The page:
Gambar halaman
PDF
ePub

PAGE

PAGE Walmesley v. Butterworth 202 Whitmore v. Whitmore

293 Walsh v. Lonsdale 209 Wicker v. Hume .

330, 331 Walton, Ex parte, Re Levy 90, 91 Wigglesworth v. Dallison

110 Warner v. Jacob 226 Wilcocks v. Wilcocks

197 Warrender v. Warrender 331 Wilder v. Pigott

56, 57 Warrior, The 302 Wild's case

58 Waters, 'Ec parte, Re Hoyle

15 Williams, Ex parte, Re Kit Watkins, Re, Ex parte Evans

173

Hill Tunnel, Ld. 15 Watkins v. Cheek

335

v. Bishop of SalisWatson v. Waltham

340

bury

312 Watt, Re, Ex parte Joselyne. 10

v. Dormer

331 Waverley, The

366
v. Edwards

337 Webster v. Cecil

211
v. Williams

111 Weckersheim's case 37 Willock v. Noble

248 Weir v. Johnson 167 Wilmot v. Pike

238 Wellesley v. Lord Morning

Wilson v. Fendall

312 ton

155
v. Williams

336 Wells, Re

325 Winehouse v. Winehouse 345 0. Barwick, Re Hardy 95 Winston's case, Re The Albion Wensley, In the goods of 285

Life Assurance Society 144 Westby v. Westby

111 Winter, Re, Ex parte Bolland. 16 Western v. Russell

336 Withernsea Brick Works, West Friesland, The 300 Lim., Re The

35, 345 West Hartlepool Iron Co., Ex Wood, Re, Ex parte Naden

198 parte Gray. 36 Woodgate v. Godfrey

19 Westminster, The. 367 Woodrup Sirus

304 West of England and South Wright v. Davies

314 Wales District Bank, Hut

v. The Midland Ry. 36 Co.

132 Whalley v. Whalley

227 Wheatley v. Slade

337 Wheelwright v. Walker 325

Y. Whitbread v. St. John.

328 Whitcombe v. Whitcombe 331 YELVERTON v. Yelverton

331 White v. Witt 175 Young v. Buckett.

168

cher's case

.

THE

HONOURS EXAMINATION DIGEST.

PART I.

THE PRINCIPLES OF THE LAW OF REAL AND PERSONAL PRO

PERTY, AND THE PRACTICE OF CONVEYANCING; THE
LAW, PRACTICE, AND PROCEDURE OF THE CHANCERY
DIVISION; AND THE LAW, PRACTICE, AND PROCEDURE
OF THE QUEEN'S BENCH DIVISION, AND OF THE COURT
OF BANKRUPTCY.

ADMINISTRATION OF ASSETS.

1. State the order in which the different properties of a testator are, as between such properties, liable to satisfy his debts in the event of the estate being administered by the Court.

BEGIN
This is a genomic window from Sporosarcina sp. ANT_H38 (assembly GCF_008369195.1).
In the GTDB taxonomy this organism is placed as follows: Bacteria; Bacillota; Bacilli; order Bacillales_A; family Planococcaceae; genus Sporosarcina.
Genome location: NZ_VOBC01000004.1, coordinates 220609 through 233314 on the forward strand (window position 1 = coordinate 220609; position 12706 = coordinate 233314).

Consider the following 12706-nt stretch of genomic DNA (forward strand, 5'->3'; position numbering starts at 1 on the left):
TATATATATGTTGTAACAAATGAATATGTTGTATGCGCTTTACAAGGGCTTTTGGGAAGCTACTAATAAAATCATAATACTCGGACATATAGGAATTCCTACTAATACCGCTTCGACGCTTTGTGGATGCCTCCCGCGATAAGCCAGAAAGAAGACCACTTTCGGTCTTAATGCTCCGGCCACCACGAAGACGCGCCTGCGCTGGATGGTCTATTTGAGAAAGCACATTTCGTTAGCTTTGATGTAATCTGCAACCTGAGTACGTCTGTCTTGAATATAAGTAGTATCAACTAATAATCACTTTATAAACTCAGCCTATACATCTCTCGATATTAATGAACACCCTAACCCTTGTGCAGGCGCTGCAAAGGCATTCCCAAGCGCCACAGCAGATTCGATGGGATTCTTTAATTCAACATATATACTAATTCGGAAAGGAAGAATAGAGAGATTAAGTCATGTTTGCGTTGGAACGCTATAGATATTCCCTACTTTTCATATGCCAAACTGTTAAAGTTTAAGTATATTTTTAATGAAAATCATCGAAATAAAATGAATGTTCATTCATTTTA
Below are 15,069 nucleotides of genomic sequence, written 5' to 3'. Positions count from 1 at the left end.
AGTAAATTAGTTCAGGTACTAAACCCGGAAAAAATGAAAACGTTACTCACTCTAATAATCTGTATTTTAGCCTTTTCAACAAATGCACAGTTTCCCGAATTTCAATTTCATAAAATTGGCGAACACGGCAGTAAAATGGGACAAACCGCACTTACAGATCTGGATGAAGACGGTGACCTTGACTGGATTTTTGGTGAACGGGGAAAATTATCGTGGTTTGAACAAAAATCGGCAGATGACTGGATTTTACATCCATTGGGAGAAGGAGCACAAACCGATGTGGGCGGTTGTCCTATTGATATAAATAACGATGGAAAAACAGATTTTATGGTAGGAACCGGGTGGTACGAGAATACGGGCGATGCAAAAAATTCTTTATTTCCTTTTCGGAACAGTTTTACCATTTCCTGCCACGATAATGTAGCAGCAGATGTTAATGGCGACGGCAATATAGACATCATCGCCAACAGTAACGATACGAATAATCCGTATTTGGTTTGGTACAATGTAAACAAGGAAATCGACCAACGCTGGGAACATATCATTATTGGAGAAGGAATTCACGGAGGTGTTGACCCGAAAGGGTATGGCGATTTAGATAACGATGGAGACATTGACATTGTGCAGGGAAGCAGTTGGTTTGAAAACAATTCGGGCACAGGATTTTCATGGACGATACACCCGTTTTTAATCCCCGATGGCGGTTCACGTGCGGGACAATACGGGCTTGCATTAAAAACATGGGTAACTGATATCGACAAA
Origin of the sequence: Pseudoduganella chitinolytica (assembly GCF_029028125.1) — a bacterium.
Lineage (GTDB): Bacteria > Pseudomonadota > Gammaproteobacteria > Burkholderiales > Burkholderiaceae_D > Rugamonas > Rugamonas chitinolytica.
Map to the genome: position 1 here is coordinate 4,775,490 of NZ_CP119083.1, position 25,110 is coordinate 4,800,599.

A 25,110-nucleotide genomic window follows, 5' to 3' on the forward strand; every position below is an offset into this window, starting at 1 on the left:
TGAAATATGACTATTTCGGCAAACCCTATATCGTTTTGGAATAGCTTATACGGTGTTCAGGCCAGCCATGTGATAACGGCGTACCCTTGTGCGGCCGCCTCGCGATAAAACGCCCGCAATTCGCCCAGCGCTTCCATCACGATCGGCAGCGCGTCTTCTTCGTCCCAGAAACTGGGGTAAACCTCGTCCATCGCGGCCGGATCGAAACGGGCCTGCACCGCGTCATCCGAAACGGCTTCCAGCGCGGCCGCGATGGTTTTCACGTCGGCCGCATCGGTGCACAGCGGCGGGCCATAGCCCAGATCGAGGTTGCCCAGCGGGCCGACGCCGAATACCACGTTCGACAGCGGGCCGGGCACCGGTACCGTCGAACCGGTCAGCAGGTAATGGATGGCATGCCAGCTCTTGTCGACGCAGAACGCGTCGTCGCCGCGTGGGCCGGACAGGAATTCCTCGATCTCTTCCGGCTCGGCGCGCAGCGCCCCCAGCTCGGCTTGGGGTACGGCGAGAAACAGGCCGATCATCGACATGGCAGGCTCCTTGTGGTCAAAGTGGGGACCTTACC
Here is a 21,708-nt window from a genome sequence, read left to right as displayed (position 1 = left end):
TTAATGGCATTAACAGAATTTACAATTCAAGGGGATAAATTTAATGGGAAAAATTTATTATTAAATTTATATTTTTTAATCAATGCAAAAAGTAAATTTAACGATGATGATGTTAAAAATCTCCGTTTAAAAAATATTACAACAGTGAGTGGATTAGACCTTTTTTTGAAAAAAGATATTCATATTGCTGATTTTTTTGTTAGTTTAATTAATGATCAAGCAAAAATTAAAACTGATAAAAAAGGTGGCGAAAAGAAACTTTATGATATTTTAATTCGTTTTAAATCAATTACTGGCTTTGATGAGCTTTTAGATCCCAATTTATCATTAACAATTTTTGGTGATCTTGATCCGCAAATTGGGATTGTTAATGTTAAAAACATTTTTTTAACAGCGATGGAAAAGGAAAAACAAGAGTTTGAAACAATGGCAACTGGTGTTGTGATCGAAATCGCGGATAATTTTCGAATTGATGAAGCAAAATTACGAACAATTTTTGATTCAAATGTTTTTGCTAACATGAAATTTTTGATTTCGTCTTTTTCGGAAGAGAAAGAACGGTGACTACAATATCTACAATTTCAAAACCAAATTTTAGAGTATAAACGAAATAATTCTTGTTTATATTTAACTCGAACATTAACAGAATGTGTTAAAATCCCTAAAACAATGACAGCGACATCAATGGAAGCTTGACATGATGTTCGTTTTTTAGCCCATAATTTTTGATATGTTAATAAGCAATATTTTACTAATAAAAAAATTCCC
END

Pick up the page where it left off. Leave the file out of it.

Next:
(1.) The general personal estate not bequeathed at all, or bequeathed by way of residue only.

(2.) After the general personalty, the next fund resorted to for the payment of debts is land devised upon express trust for their payment. Such land is equitable assets; and, therefore, in all cases distributed amongst creditors pari passu.

(3.) Next in order stand lands descended to the heir, and not charged with debts. Since 3 & 4 Will. IV. c. 106, if there is a specific devise of lands to the heir, he is considered to take them in the character of devisee, and not by descent. His position as regards these lands is, therefore, the same as that of any other specific devisee.

(4.) Lands devised and personalty bequeathed charged with the payment of debts are next liable; and being equitable assets, are distributed in payment of debts pro rata. Moreover, if a devise of lands so charged lapses, and the heir consequently takes, this does not alter their place in the order of administration. They still rank as lands charged, and not as lands descended. Lands charged with debts being equitable assets, the Court, in its favour of an equal distribution amongst creditors, has been inclined to give as wide a construction as possible to any passage in a will which can be considered as amounting to a charge of debts. A mere declaration that the debts shall be paid by the executors will not, indeed, amount to a charge of debts on realty, which does not come to the hands of the executors at all. But if with such a direction real estate is devised to executors, then it is considered as charged in their hands, unless from the special circumstances of the case a contrary intention is apparent. If, moreover, there is a direction in general terms that debts shall be paid, not specifying by whom, and accompanied by an expressed intention to dispose of the real estate, that effectually charges devised lands. The principle is that such a general direction indicates an intention that the debts shall at all events be paid in preference to any disposition of real or personal property.